The past few years has seen a resurgence in militant atheism — think Christopher Hitchens and Sam Harris. As a backlash against the religious revival of the past 25 years, these authors and speakers have been arguing against religion. It was bound to happen eventually, but now Judaism has been specifically targeted. Someone named R.D. Gold — not an atheist but someone ardently and angrily opposed to Orthodox Judaism — has written a book that argues against Orthodox Judaism’s core beliefs.
Reading Bondage of the Mind: How Old Testament Fundamentalism Shackles the Mind and Enslaves the Spirit was, to me, a relief. I expected a much stronger book that systematically evaluated every Jewish belief and poked every hole possible. Instead I found an angry book that has a few good arguments interspersed with many generalizations and rhetorical tricks. That makes my job — reviewing the book’s arguments from the perspective of an Orthodox Jew — much more comfortable than it could have been.
Click here to read moreWhat I intend to do is to review the book chapter-by-chapter, describing the main arguments, as well as some minor, and explain what I agree and disagree with and why. This will take a series of posts so please be patient.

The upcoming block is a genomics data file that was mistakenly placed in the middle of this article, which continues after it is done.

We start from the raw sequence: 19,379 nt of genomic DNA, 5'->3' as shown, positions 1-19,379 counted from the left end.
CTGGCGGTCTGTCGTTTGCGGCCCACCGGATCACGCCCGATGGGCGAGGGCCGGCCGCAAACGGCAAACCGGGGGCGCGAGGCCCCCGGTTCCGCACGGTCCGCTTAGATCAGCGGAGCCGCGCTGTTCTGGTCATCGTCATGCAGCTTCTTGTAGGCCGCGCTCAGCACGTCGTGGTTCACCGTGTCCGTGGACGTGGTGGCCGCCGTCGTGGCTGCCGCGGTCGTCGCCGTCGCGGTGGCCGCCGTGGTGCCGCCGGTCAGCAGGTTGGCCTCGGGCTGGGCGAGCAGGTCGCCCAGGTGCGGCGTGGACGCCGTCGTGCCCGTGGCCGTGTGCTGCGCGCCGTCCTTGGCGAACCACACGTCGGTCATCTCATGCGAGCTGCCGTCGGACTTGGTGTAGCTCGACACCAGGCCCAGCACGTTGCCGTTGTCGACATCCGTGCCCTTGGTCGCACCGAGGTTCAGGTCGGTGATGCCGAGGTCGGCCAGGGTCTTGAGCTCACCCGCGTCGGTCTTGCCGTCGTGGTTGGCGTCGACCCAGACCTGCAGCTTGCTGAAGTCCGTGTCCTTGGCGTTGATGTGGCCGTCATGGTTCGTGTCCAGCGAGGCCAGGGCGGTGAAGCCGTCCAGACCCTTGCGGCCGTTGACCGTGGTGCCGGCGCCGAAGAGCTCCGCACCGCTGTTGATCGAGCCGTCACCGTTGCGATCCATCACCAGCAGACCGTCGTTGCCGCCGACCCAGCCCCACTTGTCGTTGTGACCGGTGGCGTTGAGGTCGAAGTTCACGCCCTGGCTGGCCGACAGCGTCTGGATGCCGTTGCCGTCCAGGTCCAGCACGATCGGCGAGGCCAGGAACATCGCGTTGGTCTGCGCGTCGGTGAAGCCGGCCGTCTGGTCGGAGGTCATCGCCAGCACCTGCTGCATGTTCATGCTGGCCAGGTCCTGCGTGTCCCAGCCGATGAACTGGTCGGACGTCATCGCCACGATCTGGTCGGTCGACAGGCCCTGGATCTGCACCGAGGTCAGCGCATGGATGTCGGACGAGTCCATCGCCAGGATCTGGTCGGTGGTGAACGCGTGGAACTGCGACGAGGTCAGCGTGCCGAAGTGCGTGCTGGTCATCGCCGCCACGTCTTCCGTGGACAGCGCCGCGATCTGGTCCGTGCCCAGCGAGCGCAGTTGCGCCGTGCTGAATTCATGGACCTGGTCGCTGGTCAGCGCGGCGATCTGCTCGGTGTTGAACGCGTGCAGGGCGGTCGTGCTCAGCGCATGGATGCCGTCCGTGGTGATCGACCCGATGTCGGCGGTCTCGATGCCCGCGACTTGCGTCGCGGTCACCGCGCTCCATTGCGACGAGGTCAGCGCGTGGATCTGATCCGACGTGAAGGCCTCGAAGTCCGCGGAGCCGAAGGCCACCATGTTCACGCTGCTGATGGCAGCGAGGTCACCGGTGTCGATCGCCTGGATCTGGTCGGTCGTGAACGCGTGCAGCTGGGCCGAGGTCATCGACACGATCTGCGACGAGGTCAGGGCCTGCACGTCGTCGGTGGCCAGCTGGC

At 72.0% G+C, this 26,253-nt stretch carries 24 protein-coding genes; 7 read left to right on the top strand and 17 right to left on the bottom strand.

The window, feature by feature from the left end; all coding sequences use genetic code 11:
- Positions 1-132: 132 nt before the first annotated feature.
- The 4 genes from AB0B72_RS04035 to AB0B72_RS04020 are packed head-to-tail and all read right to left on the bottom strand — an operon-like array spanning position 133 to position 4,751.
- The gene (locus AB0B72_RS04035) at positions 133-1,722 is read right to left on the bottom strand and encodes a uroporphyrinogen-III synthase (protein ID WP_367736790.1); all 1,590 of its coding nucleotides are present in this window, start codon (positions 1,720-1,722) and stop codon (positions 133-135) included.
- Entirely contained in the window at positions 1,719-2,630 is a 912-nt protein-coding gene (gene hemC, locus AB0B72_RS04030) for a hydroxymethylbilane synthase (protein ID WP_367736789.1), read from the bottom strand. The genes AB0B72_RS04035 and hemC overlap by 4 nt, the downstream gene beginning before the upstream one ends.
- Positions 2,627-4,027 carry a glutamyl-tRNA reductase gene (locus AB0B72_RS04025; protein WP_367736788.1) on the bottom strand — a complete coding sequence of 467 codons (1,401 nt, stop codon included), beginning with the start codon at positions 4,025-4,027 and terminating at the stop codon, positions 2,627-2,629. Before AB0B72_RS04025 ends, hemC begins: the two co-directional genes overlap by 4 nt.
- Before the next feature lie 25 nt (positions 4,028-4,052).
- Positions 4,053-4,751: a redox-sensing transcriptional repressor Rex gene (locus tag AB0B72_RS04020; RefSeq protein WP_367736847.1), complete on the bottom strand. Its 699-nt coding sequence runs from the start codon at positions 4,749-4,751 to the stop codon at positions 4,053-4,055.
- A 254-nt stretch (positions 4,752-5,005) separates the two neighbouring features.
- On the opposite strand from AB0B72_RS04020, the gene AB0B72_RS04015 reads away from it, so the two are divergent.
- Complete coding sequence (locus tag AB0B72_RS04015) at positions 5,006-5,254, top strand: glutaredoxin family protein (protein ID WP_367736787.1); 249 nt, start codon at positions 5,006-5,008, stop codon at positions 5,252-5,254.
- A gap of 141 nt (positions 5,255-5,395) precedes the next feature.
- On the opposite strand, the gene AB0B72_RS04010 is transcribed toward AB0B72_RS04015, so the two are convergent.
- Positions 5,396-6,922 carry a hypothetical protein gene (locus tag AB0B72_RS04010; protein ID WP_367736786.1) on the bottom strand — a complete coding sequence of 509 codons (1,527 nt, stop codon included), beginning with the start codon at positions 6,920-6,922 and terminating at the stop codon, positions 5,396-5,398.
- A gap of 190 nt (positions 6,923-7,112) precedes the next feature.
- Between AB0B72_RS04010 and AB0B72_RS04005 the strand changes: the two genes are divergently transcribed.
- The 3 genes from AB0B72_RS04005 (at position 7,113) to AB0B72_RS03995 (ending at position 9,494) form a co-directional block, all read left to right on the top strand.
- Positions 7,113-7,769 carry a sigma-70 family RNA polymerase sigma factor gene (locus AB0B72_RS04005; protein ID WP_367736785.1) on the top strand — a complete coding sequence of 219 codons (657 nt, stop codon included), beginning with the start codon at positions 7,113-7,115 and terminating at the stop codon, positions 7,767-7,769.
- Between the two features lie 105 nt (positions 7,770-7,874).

I am sure that some religious people will ask why I am bringing more attention to the book. Had I remained silent, many readers would be unaware of it. Now that I discuss it, some people might decide to buy the book and read it. That is a very valid issue, although the book has already been publicized on another Orthodox blog (Cross Currents). Additionally, I am reviewing this book because I believe that it is the beginning (or middle) of a growing trend of anti-Orthodox arguments that we ignore at our own peril. After consultation with a rabbinic advisor, I have decided to publish this detailed review.
For many years we Orthodox have had the luxury of presenting any argument we want without challenge, and as long as someone was convinced (or we convinced ourselves) no one objected. We are finally being challenged and I think that it will only make us stronger.
My main comments about the book’s goals and methods can be found in the sections of Preface and Introduction. Discussion of specific arguments will be in the bulk of the chapters and discussion of the religious experience and heterodox branches of Judaism will be in the final chapter.
The author begins with a classic dichotomy — revelation vs. reason, Jerusalem vs. Athens. According to Gold, philosophers believe that truth is reached through "scholarly inquiry, evidence, and reason, that truth emerges from the human mind" while religious thinkers believe that "truth about the world can be found only in God’s word and God’s will" (p. xi-xii).
As anyone familiar with religious philosophy — medieval in particular but modern as well — will tell you, this is a false dichotomy. Someone interested in finding truth will use all of the available tools, including both reason and revelation.